That could also be the case in Oxford, if it were brought up more. I also think that this is a wedge issue that the Liberal Candidate in Oxford, Martha Dennis, could and should  be using more against Conservative MP Dave Mackenzie, as there are a fair number of tobacco farmers in this riding as well. She may very well be doing so in her campaigning, but I’ve seen nothing in the local papers around here from her attacking Mackenzie’s failure to help get a buyout package for the tobacco farmers in his riding. I believe she needs to get more press exposure for herself on this issue and pressure Mr Mackenzie on this issue.

You should understand that Oxford County is a very blue riding and only seems to vote Liberal when the Liberals do Chretien-style landslides in the province.  I’m not sure this issue would tip this riding to the Liberals, but it sure would make Mackenzie feel a tad uncomfortable having to defend to farmers why he’s been no better then Finley at securing a buyout compensation package for tobacco farmers to help them turn to alternate crops and preserve their way of life and income.


Another poll…

….another deadlock:

The survey, administered March 18-20 by Ipsos Reid, showed that Prime Minister Stephen Harper’s Conservatives and the Liberals led by Stéphane Dion are in a virtual tie in public support. The Grits, with 33 per cent of the decided vote, were up two points from a previous poll conducted March 4-6. The Tories remained at 35 per cent. The New Democratic Party moved down two points to 13 per cent, and the Green party had eight-per-cent support, down one point. Seven per cent of Canadians were undecided.

With the polls remaining close, you must wonder why Jim Flaherty and the Conservatives continues their unprecedented assault on Ontario and its Budget plans. In a deadlocked country, it should be rather obvious that you need to keep your Ontario seats to retain power, and expand them to get a majority. Continuing to diss Ontario when 2/3 of those polled here say they pick Mcguinty’s view over Flaherty’s (knowing full well how much of a disaster he was when he was Ontario finance minister) puts you at risk of losing most of your suburbia seats here.

Perhaps the Flaherty/Harper strategy is that they feel bashing Ontario will get them votes and make up seats elsewhere – but I have my doubts that strategy will work. The other reasoning is they’re trying to make McGuinty’s government a scapegoat for the economic downturn that is coming that won’t be helped by their failed federal policies — that probably makes more sense to me. The Conservatives have invested in blaming everyone else but themselves for problems that have popped up during their tenure, so this would follow that pattern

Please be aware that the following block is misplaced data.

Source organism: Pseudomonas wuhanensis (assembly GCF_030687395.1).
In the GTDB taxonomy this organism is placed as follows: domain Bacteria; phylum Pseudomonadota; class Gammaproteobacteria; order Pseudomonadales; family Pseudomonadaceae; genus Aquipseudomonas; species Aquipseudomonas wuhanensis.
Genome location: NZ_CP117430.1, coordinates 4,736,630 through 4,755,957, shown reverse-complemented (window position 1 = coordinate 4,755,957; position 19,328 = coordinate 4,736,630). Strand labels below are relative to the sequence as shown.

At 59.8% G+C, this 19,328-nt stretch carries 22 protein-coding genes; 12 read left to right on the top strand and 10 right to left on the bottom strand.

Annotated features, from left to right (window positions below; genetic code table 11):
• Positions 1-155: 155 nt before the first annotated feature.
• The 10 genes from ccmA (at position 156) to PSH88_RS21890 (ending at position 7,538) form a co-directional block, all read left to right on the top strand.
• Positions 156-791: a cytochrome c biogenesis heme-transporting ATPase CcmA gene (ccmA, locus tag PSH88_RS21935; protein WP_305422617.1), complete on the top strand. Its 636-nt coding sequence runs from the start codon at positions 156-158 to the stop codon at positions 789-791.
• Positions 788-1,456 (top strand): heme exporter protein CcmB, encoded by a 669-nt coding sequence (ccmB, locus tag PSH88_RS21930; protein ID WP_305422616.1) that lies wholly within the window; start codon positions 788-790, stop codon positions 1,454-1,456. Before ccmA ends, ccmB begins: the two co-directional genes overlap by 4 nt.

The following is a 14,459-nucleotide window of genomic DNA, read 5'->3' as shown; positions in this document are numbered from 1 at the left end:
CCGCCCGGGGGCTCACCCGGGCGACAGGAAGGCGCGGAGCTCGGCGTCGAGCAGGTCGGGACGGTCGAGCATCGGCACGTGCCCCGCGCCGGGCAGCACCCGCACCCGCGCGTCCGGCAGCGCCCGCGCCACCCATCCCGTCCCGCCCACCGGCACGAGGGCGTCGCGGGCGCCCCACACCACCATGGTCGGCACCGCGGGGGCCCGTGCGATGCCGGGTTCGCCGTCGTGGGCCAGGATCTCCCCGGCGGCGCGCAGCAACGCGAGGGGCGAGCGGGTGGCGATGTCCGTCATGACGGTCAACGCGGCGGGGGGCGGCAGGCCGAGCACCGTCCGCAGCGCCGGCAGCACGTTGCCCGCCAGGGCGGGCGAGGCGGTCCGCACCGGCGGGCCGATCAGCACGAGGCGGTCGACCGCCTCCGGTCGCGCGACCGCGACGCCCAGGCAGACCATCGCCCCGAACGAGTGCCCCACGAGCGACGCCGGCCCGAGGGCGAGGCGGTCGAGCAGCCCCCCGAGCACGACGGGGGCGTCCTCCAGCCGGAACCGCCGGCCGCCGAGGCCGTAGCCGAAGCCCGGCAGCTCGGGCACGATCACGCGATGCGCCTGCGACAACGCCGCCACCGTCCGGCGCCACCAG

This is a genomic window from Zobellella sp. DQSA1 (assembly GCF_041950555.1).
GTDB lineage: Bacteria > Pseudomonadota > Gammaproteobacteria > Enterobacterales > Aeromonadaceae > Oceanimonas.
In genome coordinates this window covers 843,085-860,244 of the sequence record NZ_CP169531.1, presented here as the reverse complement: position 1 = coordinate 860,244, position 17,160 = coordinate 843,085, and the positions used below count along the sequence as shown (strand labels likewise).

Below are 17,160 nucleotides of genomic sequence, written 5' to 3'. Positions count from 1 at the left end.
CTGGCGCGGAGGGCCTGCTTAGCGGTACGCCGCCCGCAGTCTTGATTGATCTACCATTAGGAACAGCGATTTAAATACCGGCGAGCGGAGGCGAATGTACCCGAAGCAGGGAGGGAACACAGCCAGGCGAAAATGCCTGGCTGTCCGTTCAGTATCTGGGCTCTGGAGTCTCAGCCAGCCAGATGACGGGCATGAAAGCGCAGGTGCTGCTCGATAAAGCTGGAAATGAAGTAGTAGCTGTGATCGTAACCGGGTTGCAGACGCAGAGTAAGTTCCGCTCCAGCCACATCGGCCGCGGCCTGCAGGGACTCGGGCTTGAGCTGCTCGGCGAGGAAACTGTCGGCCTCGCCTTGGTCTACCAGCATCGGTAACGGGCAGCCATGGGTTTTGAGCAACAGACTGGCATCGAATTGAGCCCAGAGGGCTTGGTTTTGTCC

Liberals take lead in Nanos Research Poll (formerly SES)

For those who didn’t know, SES Research changed their name to Nanos Research – which kind of makes sense, considering it’s Nik Nanos who runs the firm. At any rate, his firm released a new poll, and it confirms the Decima poll from a week ago that shows the Cons. have slumped into 2nd place:

Canada (N=841, MoE ± 3.4%, 19 times out of 20)

Liberal Party 33% (-1)
Conservative Party 31% (-4)
NDP 19% (+2)
BQ 10% (+1)
Green Party 8% (+2)

Interesting comment from Nik here on the Cons attempted portrayal on Stephane Dion as a weak leader:

Even though the Harper Tories have been merciless in their attacks on Stephane Dion, these attacks have not, over the past year yielded any political dividends in public opinion for the Tories. The reality is that the Tories are not fighting Dion…they are fighting the Liberal brand. In vote rich Ontario and also in Atlantic Canada, the Conservatives have never been able to surpass the Liberals in popular support over the past two years.

More evidence to the Liberal Nervous Nellies that there’s no reason to fear an election (I do believe from what I’ve been reading at Garth Turner’s blog that the attitude is hardening in the Liberal caucus  toward the Cons. and that more then less of the caucus want to go… but that may be just me).


Messages from the electorate.

I don’t know that I trust this type of survey any more then I trust online polling, but it does say something interesting that if people picked their preferred parliament, they end up giving no one a majority government, and they end up giving the Liberals a plurality of seats, with the NDP holding the balance of power and the Greens with substantial representation.

Two things I observe here: First, not exactly great news for the Liberals, but with Harper and his Cons. throwing everything (including the kitchen sink) at Stephane Dion and trying to portray him as a weak leader with all that money and all those attack ads, […]